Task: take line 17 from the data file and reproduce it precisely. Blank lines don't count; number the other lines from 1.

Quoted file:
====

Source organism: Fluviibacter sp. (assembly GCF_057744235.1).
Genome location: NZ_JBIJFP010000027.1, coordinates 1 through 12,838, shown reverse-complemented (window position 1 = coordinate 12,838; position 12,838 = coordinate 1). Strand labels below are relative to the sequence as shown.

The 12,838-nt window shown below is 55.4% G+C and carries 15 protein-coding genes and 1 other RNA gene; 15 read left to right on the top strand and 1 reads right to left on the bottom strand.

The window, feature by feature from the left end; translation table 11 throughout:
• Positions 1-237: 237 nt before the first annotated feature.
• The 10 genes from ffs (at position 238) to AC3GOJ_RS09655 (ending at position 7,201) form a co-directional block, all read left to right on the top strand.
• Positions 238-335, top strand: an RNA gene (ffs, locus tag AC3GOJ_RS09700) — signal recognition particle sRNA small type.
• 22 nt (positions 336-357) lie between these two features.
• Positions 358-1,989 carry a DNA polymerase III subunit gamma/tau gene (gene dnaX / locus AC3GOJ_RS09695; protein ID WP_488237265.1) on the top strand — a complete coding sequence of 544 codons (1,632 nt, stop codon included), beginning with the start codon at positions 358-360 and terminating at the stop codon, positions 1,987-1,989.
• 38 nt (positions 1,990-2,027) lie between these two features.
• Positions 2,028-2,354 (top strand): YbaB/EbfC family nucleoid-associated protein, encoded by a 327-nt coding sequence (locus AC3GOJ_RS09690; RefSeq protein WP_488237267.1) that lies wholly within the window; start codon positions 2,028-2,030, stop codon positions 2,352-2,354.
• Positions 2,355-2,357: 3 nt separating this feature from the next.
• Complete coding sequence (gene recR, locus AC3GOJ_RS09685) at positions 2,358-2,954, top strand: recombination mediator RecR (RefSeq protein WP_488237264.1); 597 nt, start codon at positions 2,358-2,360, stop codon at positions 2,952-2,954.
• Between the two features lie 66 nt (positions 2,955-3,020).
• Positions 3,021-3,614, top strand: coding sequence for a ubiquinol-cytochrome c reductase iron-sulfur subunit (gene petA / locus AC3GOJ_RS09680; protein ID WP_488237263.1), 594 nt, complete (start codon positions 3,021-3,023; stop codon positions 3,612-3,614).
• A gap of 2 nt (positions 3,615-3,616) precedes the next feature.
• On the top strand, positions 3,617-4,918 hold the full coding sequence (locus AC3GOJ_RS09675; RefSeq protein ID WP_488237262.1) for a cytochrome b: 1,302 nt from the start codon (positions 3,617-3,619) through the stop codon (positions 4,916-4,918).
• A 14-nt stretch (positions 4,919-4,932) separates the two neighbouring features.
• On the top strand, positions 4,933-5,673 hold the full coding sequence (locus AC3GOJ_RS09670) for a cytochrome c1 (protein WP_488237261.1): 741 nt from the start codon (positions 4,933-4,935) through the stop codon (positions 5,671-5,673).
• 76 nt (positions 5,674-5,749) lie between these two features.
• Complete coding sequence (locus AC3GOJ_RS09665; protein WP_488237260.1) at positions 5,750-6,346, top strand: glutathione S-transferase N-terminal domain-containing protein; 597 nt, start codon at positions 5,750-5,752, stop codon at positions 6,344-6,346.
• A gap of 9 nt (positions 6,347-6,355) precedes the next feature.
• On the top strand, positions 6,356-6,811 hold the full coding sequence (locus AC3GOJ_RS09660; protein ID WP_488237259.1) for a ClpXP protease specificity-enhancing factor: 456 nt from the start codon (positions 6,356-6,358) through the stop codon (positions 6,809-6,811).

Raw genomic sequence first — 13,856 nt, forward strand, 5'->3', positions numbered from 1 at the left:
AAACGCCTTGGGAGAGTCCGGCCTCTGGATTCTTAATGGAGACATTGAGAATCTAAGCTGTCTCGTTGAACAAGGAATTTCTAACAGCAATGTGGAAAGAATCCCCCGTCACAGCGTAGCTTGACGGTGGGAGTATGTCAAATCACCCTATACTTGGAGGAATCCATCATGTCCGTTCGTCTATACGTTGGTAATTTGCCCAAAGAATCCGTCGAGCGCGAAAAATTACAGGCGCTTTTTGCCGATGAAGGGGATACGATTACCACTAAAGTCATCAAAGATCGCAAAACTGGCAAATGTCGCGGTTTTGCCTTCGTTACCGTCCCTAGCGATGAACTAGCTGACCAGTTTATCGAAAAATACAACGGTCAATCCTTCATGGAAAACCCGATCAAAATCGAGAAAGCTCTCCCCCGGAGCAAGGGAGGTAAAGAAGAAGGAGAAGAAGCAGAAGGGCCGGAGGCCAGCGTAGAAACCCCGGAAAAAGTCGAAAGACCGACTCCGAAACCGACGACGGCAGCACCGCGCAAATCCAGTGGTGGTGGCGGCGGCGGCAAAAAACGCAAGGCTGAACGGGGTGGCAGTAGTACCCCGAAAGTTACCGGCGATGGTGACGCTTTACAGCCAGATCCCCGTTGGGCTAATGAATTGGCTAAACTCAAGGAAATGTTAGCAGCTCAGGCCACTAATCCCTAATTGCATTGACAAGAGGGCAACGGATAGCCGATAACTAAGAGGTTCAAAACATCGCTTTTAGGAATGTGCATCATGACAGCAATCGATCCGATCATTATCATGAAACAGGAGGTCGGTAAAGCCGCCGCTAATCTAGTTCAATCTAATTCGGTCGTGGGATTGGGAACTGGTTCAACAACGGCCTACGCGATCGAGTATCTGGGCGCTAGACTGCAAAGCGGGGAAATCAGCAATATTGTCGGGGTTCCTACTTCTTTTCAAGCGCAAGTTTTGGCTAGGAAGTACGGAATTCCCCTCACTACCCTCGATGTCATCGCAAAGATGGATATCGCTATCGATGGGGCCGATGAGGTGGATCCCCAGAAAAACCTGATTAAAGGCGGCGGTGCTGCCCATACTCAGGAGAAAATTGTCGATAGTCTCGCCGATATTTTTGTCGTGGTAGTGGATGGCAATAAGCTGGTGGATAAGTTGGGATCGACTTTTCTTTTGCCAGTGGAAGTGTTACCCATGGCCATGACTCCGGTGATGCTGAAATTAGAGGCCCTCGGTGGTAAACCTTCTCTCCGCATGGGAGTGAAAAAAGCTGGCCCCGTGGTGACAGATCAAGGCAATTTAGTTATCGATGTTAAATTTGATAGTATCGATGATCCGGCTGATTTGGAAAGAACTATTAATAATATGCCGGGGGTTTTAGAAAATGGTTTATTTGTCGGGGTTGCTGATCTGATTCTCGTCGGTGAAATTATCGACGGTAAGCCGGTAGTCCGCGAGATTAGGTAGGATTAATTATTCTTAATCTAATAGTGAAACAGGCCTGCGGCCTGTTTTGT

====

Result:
• On the top strand, positions 3,617-4,918 hold the full coding sequence (locus AC3GOJ_RS09675; RefSeq protein ID WP_488237262.1) for a cytochrome b: 1,302 nt from the start codon (positions 3,617-3,619) through the stop codon (positions 4,916-4,918).